THE DRY is a thriller from IFC. It’s an Australian production starring Eric Bana. The crime mystery takes place in a drought-stricken rural town. A decade-old death might be tied into a new tragedy. A slow-burn character-driven plot. Read our full The Dry movie review here!

THE DRY is a thriller with a crime-mystery plot. The Australian production is being released by IFC in the US and it’s easy to understand why. While this is a slow-burner of a movie, it’s also very character-driven in all the best ways.

The location of this film is typically Australian, with a drought-stricken town setting the stage. However, the US has had its fair share of drought in recent years, so it’s bound to feel familiar. As will the smalltown-vibe of everyone knowing everyone else’s business. Finally, the movie stars Eric Bana who has had a solid career in US film, so his name alone will draw in the viewers.

Continue reading our The Dry movie review below.

Eric Bana is a strong lead

I’ve always liked Eric Bana, so obviously I’m biased when I say he’s a strong lead. If the story is good, Eric Bana tends to deliver strong performances and this was no exception. He also worked exceptionally well as the title character John Meehan in the Dirty John series, which was based on a true story. In fact, it was nice to see him as a “regular guy” again in The Dry.

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Our season 1 review of the USA/Netflix series Dirty John starring Eric Bana here >

In terms of horror stories, you should also check out Deliver Us from Evil, by writer-director Scott Derrickson, where Bana co-starred with Edgar Ramírez.

Also in The Dry, you’ll see Genevieve O’Reilly (The Snowman) in a key role, where she delivers a strong performance (as always) and is a big part of what makes the story come together and stay alive. Claude Scott-Mitchell (Reckoning on Netflix) plays the young version of the same character and Keir O’Donnell (Into the Dark: I’m Just F*cking with You) plays another key character.

Overall, the cast is truly wonderful and very Australian in all the best and right ways.

The Dry – Crime Thriller Review

Watch The Dry in theaters or On Demand

The Dry is based on the novel by Jane Harper with the screenplay by Harry Cripps and the director Robert Connolly. Most recently, Robert Connoly has been working on the FOX series Deep State and as a writer, director, and producer on both movies and series for decades.

If you like movies like the 2014 Spanish Marshland (org. title La isla mínima) or the 2019 German remake Free Country (org. title Freies Land, then The Dry should be right up your alley.

At times, I was on the verge of feeling like it was too slow for me. But then, somehow, it always managed to drive in a wild twist or a strange detail that got me right back on track. Oh, and for the record, this isn’t the kind of movie that evolves in crazy ways with grotesque plot twists. It feels very organic. Almost like the kind of thing you could read about in the paper.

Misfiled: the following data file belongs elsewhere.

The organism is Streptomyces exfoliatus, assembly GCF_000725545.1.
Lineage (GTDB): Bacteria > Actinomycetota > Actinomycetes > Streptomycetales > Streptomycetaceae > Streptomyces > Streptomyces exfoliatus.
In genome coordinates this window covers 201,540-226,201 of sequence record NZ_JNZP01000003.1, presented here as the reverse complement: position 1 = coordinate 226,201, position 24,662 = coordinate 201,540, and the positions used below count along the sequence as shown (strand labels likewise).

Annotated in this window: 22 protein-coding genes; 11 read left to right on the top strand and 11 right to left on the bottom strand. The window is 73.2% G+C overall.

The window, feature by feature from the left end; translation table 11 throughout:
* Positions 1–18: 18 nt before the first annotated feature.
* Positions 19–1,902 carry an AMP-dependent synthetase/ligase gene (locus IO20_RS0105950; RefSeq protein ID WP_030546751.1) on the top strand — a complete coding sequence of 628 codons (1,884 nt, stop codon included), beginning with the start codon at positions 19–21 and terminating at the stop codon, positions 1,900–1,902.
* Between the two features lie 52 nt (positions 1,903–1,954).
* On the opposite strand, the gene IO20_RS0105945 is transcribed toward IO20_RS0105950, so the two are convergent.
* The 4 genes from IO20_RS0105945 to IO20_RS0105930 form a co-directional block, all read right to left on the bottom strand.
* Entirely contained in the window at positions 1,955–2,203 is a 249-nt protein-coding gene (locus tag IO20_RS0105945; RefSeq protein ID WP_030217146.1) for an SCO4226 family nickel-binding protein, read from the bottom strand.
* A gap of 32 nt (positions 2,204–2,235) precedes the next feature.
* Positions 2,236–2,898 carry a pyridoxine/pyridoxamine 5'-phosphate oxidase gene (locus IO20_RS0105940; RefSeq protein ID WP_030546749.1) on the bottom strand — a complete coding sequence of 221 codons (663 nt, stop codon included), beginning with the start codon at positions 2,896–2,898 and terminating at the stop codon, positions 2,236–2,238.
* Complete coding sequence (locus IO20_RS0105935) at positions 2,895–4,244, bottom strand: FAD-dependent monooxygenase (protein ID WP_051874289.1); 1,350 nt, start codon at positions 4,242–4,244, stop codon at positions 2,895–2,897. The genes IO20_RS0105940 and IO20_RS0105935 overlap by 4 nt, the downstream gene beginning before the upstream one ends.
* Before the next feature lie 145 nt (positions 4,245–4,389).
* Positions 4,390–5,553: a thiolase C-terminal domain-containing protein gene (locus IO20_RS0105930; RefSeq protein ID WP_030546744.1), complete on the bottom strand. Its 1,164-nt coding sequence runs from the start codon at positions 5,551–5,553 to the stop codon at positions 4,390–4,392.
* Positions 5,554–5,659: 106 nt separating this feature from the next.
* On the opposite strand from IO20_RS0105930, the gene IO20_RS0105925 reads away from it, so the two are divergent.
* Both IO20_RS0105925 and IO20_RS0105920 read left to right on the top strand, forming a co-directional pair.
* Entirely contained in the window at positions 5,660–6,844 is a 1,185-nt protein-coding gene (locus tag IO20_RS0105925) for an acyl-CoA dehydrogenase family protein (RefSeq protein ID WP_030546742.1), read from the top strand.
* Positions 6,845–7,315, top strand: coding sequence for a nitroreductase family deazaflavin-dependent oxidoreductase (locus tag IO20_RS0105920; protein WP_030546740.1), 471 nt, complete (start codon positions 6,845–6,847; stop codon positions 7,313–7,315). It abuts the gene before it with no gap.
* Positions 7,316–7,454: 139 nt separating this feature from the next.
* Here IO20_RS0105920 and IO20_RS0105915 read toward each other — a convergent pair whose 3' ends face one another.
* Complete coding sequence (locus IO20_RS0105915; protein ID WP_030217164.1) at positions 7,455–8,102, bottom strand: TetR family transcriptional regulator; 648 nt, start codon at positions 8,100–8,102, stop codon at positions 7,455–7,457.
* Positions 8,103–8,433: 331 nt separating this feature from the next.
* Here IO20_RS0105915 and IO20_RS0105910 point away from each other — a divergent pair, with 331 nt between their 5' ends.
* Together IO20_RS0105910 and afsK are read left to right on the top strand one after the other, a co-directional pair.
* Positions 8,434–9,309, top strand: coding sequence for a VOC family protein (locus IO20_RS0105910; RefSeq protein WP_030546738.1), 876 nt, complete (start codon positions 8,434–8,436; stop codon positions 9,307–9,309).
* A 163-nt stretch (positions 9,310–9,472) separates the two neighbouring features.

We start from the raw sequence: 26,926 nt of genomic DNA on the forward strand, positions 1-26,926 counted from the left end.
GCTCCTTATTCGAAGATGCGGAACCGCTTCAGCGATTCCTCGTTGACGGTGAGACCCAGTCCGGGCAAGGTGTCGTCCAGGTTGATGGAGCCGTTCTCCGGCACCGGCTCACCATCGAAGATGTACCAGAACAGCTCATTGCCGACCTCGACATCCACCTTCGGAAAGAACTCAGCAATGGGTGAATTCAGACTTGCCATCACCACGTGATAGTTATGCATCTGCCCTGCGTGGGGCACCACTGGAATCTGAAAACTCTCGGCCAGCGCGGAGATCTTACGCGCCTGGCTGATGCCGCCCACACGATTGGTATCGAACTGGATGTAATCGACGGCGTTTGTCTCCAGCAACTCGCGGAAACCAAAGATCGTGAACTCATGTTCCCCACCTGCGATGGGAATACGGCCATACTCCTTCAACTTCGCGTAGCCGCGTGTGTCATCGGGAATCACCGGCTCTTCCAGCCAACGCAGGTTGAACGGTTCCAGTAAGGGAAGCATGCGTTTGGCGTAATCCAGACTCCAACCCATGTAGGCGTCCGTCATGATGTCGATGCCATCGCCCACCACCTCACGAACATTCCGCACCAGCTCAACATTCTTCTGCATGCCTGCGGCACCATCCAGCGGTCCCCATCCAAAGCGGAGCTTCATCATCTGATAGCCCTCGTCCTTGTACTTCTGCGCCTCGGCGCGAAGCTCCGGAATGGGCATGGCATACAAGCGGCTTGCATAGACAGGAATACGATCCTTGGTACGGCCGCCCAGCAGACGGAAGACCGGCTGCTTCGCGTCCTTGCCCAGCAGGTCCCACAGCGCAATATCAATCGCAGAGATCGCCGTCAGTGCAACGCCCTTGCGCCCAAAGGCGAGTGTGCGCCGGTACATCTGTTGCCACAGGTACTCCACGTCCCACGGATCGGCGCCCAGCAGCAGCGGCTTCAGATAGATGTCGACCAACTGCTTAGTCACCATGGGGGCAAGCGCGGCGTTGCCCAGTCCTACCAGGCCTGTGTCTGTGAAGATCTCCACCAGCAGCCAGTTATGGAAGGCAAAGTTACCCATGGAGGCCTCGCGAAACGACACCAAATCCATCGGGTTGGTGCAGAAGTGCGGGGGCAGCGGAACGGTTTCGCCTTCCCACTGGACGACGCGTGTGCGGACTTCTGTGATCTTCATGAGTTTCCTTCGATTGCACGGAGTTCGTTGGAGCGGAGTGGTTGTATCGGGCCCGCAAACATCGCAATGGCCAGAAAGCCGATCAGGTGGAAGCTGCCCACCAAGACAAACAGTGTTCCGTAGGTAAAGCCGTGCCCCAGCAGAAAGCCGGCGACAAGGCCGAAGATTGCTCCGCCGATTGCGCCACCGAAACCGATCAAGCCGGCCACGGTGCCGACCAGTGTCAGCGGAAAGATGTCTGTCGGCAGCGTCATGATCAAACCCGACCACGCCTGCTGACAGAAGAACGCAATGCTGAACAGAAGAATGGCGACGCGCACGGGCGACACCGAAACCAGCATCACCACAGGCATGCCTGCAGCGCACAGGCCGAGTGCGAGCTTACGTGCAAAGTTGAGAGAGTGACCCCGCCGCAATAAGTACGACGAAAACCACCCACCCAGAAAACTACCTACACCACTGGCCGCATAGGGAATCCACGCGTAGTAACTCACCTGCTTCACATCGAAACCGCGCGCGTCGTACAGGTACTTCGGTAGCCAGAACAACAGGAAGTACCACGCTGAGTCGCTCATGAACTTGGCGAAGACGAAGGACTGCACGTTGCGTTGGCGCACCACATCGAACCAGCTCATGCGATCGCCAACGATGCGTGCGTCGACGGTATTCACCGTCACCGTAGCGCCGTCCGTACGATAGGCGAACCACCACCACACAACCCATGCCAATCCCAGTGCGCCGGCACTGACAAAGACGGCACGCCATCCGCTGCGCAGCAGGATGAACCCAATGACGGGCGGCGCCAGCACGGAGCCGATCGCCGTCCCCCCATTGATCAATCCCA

The Dry is out in theaters and on-demand on May 21, 2021.


Director: Robert Connolly
Writers: Harry Cripps, Robert Connolly (screenplay), Jane Harper (novel)
Stars: Eric Bana, Genevieve O’Reilly, Keir O’Donnell, John Polson, Julia Blake, Bruce Spence, William Zappa, Matt Nable, James Frecheville, Jeremy Lindsay Taylor, Joe Klocek, BeBe Bettencourt, Claude Scott-Mitchell, Sam Corlett, Miranda Tapsell, Daniel Frederiksen, Renee Lim


Federal Agent Aaron Falk returns to his home town after an absence of over twenty years to attend the funeral of his childhood friend, Luke, who allegedly killed his wife and child before taking his own life – a victim of the madness that has ravaged this community after more than a decade of drought.

When Falk reluctantly agrees to stay and investigate the crime, he opens up an old wound – the death of 17-year-old Ellie Deacon. Falk begins to suspect these two crimes, separated by decades, are connected. As he struggles to prove not only Luke’s innocence but also his own, Falk finds himself pitted against the prejudice towards him and pent-up rage of a terrified community.

I write reviews and recaps on Heaven of Horror. And yes, it does happen that I find myself screaming, when watching a good horror movie. I love psychological horror, survival horror and kick-ass women. Also, I have a huge soft spot for a good horror-comedy. Oh yeah, and I absolutely HATE when animals are harmed in movies, so I will immediately think less of any movie, where animals are harmed for entertainment (even if the animals are just really good actors). Fortunately, horror doesn't use this nearly as much as comedy. And people assume horror lovers are the messed up ones. Go figure!
Karina "ScreamQueen" Adelgaard
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